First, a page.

One particularly challenging aspect of the Hebrew Bible is its treatment of various forms of voluntary death: suicide, suicide attack, martyrdom, and self-sacrifice. How can people of faith make sense of the ways biblical literature at times valorizes these sensitive and painful topics?
Willingness to Die and the Gift of Life surveys a diverse selection of Hebrew Bible narratives that feature characters who express a willingness to die, including Moses, Judah, Samson, Esther, Job, Daniel, and the "suffering servant" of Isaiah 53. The challenging truth uncovered is that the Hebrew Bible, while taking seriously the darker aspects of voluntary death, nevertheless time and again valorizes the willingness to die--particularly when it is for the sake of the group or in faithful commitment to God. Many biblical authors go so far as to suggest that death willingly embraced can unlock immense power: endowing the willing with the charism necessary to lead, opening the possibility of salvation, and even paving the way for resurrection into a new, more glorious life.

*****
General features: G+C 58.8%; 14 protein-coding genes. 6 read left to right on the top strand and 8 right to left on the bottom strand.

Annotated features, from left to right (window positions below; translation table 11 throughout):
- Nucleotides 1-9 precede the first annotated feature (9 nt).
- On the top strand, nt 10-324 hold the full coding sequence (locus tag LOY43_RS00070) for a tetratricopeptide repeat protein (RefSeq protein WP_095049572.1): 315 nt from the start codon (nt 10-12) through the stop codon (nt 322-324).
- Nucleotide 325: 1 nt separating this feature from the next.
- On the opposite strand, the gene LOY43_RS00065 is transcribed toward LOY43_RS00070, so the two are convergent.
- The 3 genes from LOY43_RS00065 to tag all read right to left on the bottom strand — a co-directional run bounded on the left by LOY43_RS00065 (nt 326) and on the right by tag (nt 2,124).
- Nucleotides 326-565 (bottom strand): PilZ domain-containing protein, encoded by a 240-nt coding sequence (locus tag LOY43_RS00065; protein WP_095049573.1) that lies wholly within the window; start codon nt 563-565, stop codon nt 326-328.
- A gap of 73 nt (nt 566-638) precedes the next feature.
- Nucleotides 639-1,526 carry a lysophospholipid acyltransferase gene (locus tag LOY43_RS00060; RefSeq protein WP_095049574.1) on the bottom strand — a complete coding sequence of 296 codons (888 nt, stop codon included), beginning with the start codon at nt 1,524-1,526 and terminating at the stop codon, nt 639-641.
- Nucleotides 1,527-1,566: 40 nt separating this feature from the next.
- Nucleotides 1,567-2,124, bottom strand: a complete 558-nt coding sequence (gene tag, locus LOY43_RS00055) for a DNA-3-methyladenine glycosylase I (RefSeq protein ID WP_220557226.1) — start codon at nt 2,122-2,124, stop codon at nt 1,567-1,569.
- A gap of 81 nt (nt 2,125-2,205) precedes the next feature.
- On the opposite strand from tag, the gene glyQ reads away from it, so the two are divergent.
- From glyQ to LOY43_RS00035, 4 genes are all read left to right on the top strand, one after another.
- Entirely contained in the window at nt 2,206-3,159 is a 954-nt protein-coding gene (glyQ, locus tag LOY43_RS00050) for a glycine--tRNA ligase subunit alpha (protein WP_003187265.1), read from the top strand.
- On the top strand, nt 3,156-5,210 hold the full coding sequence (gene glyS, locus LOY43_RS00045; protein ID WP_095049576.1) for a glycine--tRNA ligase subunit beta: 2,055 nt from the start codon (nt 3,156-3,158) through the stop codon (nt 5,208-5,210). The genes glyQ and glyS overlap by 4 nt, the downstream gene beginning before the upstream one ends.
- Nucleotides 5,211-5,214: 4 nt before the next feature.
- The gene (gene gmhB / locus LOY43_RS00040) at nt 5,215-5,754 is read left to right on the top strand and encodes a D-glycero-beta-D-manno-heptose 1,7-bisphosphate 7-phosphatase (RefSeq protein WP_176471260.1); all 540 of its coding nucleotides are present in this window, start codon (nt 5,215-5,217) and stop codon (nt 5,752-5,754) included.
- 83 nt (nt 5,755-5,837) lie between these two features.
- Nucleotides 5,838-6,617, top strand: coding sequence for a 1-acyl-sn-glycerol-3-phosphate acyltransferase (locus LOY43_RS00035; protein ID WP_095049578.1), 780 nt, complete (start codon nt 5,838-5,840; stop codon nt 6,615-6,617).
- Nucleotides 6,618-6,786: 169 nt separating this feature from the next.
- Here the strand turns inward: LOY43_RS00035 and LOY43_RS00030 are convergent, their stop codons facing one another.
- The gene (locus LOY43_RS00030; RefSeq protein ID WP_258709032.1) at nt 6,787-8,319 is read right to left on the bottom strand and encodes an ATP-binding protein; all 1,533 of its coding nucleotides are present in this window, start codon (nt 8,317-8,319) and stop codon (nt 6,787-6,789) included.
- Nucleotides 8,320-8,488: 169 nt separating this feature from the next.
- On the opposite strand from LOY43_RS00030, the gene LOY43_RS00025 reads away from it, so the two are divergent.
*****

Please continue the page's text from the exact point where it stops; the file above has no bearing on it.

Paul K.-K. Cho's unflinching analysis raises and wrestles with provocative questions about religious extremism, violent terrorism, and suicidal ideation --all of which carry significant implications for the biblically grounded life of faith today. Cho carefully situates the surveyed texts in their original cultural context, discussing relevant topics such the shame and honor culture of ancient Israel and the importance attached to the group over the individual. Closing with an epilogue that reflects on the surprising issue of whether biblical authors considered God to be capable of dying or being willing to die, Cho's fascinating study showcases the multifaceted relationship between death and life in the Hebrew Bible.